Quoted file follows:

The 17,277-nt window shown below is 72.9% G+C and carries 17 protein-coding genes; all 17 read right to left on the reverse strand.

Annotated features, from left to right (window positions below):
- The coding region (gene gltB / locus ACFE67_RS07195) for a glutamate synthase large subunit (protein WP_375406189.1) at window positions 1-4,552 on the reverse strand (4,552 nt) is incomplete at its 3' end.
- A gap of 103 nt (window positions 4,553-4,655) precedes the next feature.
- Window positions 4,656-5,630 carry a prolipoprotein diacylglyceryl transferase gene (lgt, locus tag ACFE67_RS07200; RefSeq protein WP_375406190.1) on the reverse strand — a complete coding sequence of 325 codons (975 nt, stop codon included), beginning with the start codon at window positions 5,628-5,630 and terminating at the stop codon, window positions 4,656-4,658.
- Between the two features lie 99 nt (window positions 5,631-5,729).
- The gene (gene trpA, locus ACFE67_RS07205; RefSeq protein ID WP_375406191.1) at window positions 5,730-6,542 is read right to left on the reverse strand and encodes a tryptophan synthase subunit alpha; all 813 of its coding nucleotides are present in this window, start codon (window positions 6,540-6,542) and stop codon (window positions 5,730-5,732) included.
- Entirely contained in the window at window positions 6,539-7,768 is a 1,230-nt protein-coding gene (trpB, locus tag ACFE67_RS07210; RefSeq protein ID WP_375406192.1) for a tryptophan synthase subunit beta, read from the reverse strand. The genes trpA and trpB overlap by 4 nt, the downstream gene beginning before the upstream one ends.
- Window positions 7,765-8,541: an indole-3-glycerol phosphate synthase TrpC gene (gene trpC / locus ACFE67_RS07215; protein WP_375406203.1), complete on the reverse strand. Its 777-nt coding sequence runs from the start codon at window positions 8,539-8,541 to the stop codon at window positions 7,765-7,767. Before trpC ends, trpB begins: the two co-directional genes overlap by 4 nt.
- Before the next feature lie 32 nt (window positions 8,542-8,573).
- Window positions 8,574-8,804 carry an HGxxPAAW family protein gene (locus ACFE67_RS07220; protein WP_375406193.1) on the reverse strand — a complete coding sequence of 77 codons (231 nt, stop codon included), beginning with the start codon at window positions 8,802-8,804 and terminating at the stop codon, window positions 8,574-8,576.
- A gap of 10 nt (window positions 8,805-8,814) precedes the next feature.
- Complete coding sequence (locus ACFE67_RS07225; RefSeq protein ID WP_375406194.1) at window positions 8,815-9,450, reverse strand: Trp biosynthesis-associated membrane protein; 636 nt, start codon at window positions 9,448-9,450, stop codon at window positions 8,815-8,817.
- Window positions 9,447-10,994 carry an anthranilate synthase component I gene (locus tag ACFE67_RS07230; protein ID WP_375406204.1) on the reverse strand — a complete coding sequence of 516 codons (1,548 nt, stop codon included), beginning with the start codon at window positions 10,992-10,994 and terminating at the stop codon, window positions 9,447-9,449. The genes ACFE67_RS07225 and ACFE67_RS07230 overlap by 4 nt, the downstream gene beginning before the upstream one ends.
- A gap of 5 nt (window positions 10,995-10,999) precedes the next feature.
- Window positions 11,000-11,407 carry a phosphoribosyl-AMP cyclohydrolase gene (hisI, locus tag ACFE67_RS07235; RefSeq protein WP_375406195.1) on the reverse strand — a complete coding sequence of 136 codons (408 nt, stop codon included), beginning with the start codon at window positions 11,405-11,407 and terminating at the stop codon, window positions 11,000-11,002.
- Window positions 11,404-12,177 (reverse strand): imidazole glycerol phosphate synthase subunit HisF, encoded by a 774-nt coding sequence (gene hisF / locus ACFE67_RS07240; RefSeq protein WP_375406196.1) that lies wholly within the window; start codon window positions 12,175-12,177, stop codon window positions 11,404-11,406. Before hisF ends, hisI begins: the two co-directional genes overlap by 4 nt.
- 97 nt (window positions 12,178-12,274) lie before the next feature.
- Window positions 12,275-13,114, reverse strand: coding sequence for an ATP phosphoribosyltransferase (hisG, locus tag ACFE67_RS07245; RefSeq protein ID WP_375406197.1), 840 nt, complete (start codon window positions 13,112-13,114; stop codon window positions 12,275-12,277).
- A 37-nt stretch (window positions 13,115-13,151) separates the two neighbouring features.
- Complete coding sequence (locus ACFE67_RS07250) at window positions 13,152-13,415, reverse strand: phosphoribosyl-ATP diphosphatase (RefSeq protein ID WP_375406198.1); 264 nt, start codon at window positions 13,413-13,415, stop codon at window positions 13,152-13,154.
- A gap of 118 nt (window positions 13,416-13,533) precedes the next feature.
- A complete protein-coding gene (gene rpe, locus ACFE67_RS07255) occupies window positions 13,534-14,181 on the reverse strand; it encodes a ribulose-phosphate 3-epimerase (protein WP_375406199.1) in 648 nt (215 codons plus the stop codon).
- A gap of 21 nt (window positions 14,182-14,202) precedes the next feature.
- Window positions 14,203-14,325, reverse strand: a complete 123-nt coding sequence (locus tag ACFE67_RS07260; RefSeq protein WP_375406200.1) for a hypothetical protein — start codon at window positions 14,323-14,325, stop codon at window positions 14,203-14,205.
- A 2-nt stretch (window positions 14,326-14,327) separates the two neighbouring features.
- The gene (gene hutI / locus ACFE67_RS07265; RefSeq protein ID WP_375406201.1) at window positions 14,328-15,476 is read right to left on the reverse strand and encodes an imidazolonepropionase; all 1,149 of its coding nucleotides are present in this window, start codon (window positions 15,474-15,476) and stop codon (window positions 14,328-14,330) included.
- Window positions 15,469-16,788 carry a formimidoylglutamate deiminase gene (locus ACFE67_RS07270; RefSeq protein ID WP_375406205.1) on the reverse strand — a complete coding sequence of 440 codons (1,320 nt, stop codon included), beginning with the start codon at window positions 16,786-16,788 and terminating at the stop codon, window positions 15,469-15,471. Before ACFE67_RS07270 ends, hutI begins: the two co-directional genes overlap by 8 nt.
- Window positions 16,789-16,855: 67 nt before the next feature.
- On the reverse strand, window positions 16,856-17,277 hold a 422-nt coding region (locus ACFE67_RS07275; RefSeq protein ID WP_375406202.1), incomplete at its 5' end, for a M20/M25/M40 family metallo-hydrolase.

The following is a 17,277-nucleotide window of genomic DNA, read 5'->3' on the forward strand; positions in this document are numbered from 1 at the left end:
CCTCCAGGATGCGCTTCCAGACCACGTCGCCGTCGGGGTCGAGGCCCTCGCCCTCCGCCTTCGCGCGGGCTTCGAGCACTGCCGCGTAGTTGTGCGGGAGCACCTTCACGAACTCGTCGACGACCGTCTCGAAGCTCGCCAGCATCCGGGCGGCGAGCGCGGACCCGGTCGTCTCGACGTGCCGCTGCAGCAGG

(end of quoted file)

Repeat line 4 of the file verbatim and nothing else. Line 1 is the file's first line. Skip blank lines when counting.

- A gap of 103 nt (window positions 4,553-4,655) precedes the next feature.